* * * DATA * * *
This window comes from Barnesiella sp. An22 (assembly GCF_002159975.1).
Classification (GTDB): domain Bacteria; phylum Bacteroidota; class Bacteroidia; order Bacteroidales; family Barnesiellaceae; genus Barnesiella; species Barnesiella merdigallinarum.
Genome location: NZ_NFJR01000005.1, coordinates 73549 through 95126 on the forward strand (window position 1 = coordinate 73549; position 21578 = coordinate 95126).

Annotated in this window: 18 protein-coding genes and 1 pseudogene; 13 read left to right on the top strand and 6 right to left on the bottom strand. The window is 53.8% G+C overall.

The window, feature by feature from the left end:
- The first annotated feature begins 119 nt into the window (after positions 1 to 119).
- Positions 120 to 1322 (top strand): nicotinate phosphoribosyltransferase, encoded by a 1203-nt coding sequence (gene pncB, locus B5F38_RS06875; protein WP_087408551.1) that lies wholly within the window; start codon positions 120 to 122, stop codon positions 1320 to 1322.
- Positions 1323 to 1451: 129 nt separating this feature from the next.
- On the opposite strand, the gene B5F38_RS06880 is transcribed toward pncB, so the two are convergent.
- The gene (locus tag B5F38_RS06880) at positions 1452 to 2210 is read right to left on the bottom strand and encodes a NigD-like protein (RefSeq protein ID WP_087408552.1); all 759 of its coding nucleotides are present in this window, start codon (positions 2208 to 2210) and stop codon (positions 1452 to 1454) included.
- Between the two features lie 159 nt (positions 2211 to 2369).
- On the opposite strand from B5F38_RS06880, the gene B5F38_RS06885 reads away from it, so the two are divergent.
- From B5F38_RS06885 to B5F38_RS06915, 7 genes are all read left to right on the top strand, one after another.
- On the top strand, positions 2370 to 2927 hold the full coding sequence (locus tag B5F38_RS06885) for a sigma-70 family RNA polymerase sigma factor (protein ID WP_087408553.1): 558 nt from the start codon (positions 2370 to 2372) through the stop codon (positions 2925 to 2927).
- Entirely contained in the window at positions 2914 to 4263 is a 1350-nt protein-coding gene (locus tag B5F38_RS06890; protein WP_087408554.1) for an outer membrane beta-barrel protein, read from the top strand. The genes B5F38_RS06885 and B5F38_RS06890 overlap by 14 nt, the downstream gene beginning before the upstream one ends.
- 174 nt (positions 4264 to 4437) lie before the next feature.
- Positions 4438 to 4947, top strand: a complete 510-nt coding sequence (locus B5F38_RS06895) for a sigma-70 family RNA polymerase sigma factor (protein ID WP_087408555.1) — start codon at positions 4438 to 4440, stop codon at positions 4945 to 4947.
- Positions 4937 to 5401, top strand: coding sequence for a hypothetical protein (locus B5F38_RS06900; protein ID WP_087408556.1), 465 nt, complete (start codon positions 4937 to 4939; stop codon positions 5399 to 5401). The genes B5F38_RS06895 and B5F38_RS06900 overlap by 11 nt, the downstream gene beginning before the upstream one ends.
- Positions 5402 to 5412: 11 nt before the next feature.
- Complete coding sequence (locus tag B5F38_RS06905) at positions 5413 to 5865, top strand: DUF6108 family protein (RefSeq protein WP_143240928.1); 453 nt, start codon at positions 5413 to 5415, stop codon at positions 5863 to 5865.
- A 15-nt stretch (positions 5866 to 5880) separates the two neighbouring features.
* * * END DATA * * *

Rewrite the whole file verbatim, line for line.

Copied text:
This window comes from Barnesiella sp. An22 (assembly GCF_002159975.1).
Classification (GTDB): domain Bacteria; phylum Bacteroidota; class Bacteroidia; order Bacteroidales; family Barnesiellaceae; genus Barnesiella; species Barnesiella merdigallinarum.
Genome location: NZ_NFJR01000005.1, coordinates 73549 through 95126 on the forward strand (window position 1 = coordinate 73549; position 21578 = coordinate 95126).

Annotated in this window: 18 protein-coding genes and 1 pseudogene; 13 read left to right on the top strand and 6 right to left on the bottom strand. The window is 53.8% G+C overall.

The window, feature by feature from the left end:
- The first annotated feature begins 119 nt into the window (after positions 1 to 119).
- Positions 120 to 1322 (top strand): nicotinate phosphoribosyltransferase, encoded by a 1203-nt coding sequence (gene pncB, locus B5F38_RS06875; protein WP_087408551.1) that lies wholly within the window; start codon positions 120 to 122, stop codon positions 1320 to 1322.
- Positions 1323 to 1451: 129 nt separating this feature from the next.
- On the opposite strand, the gene B5F38_RS06880 is transcribed toward pncB, so the two are convergent.
- The gene (locus tag B5F38_RS06880) at positions 1452 to 2210 is read right to left on the bottom strand and encodes a NigD-like protein (RefSeq protein ID WP_087408552.1); all 759 of its coding nucleotides are present in this window, start codon (positions 2208 to 2210) and stop codon (positions 1452 to 1454) included.
- Between the two features lie 159 nt (positions 2211 to 2369).
- On the opposite strand from B5F38_RS06880, the gene B5F38_RS06885 reads away from it, so the two are divergent.
- From B5F38_RS06885 to B5F38_RS06915, 7 genes are all read left to right on the top strand, one after another.
- On the top strand, positions 2370 to 2927 hold the full coding sequence (locus tag B5F38_RS06885) for a sigma-70 family RNA polymerase sigma factor (protein ID WP_087408553.1): 558 nt from the start codon (positions 2370 to 2372) through the stop codon (positions 2925 to 2927).
- Entirely contained in the window at positions 2914 to 4263 is a 1350-nt protein-coding gene (locus tag B5F38_RS06890; protein WP_087408554.1) for an outer membrane beta-barrel protein, read from the top strand. The genes B5F38_RS06885 and B5F38_RS06890 overlap by 14 nt, the downstream gene beginning before the upstream one ends.
- 174 nt (positions 4264 to 4437) lie before the next feature.
- Positions 4438 to 4947, top strand: a complete 510-nt coding sequence (locus B5F38_RS06895) for a sigma-70 family RNA polymerase sigma factor (protein ID WP_087408555.1) — start codon at positions 4438 to 4440, stop codon at positions 4945 to 4947.
- Positions 4937 to 5401, top strand: coding sequence for a hypothetical protein (locus B5F38_RS06900; protein ID WP_087408556.1), 465 nt, complete (start codon positions 4937 to 4939; stop codon positions 5399 to 5401). The genes B5F38_RS06895 and B5F38_RS06900 overlap by 11 nt, the downstream gene beginning before the upstream one ends.
- Positions 5402 to 5412: 11 nt before the next feature.
- Complete coding sequence (locus tag B5F38_RS06905) at positions 5413 to 5865, top strand: DUF6108 family protein (RefSeq protein WP_143240928.1); 453 nt, start codon at positions 5413 to 5415, stop codon at positions 5863 to 5865.
- A 15-nt stretch (positions 5866 to 5880) separates the two neighbouring features.